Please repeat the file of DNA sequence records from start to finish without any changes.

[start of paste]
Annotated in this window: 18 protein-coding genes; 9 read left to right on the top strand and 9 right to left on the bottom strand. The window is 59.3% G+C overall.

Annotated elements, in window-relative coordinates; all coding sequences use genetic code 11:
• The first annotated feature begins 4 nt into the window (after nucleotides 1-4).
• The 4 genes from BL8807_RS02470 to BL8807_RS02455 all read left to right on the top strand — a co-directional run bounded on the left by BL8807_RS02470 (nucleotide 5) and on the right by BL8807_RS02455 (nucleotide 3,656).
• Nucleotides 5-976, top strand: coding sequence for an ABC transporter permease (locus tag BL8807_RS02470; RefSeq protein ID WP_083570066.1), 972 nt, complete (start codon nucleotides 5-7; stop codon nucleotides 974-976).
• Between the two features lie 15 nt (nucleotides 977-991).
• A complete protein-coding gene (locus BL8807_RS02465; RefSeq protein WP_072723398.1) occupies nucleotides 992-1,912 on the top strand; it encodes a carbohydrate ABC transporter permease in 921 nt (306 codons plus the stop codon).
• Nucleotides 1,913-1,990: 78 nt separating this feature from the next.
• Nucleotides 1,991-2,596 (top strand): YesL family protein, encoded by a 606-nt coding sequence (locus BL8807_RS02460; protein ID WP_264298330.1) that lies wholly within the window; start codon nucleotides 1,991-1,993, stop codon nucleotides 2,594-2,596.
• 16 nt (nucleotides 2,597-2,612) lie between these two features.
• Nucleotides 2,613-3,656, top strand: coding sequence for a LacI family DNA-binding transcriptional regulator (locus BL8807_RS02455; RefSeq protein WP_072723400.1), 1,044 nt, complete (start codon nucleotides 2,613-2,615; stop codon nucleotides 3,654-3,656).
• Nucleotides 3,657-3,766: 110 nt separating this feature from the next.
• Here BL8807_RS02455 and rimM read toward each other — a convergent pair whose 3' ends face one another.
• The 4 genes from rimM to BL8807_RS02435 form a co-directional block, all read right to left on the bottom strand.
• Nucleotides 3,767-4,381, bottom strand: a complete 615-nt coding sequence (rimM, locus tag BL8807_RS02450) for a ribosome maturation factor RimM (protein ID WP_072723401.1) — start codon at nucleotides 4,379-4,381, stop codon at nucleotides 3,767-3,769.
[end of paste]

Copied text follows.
Annotated in this window: 18 protein-coding genes; 9 read left to right on the top strand and 9 right to left on the bottom strand. The window is 59.3% G+C overall.

Annotated elements, in window-relative coordinates; all coding sequences use genetic code 11:
• The first annotated feature begins 4 nt into the window (after nucleotides 1-4).
• The 4 genes from BL8807_RS02470 to BL8807_RS02455 all read left to right on the top strand — a co-directional run bounded on the left by BL8807_RS02470 (nucleotide 5) and on the right by BL8807_RS02455 (nucleotide 3,656).
• Nucleotides 5-976, top strand: coding sequence for an ABC transporter permease (locus tag BL8807_RS02470; RefSeq protein ID WP_083570066.1), 972 nt, complete (start codon nucleotides 5-7; stop codon nucleotides 974-976).
• Between the two features lie 15 nt (nucleotides 977-991).
• A complete protein-coding gene (locus BL8807_RS02465; RefSeq protein WP_072723398.1) occupies nucleotides 992-1,912 on the top strand; it encodes a carbohydrate ABC transporter permease in 921 nt (306 codons plus the stop codon).
• Nucleotides 1,913-1,990: 78 nt separating this feature from the next.
• Nucleotides 1,991-2,596 (top strand): YesL family protein, encoded by a 606-nt coding sequence (locus BL8807_RS02460; protein ID WP_264298330.1) that lies wholly within the window; start codon nucleotides 1,991-1,993, stop codon nucleotides 2,594-2,596.
• 16 nt (nucleotides 2,597-2,612) lie between these two features.
• Nucleotides 2,613-3,656, top strand: coding sequence for a LacI family DNA-binding transcriptional regulator (locus BL8807_RS02455; RefSeq protein WP_072723400.1), 1,044 nt, complete (start codon nucleotides 2,613-2,615; stop codon nucleotides 3,654-3,656).
• Nucleotides 3,657-3,766: 110 nt separating this feature from the next.
• Here BL8807_RS02455 and rimM read toward each other — a convergent pair whose 3' ends face one another.
• The 4 genes from rimM to BL8807_RS02435 form a co-directional block, all read right to left on the bottom strand.
• Nucleotides 3,767-4,381, bottom strand: a complete 615-nt coding sequence (rimM, locus tag BL8807_RS02450) for a ribosome maturation factor RimM (protein ID WP_072723401.1) — start codon at nucleotides 4,379-4,381, stop codon at nucleotides 3,767-3,769.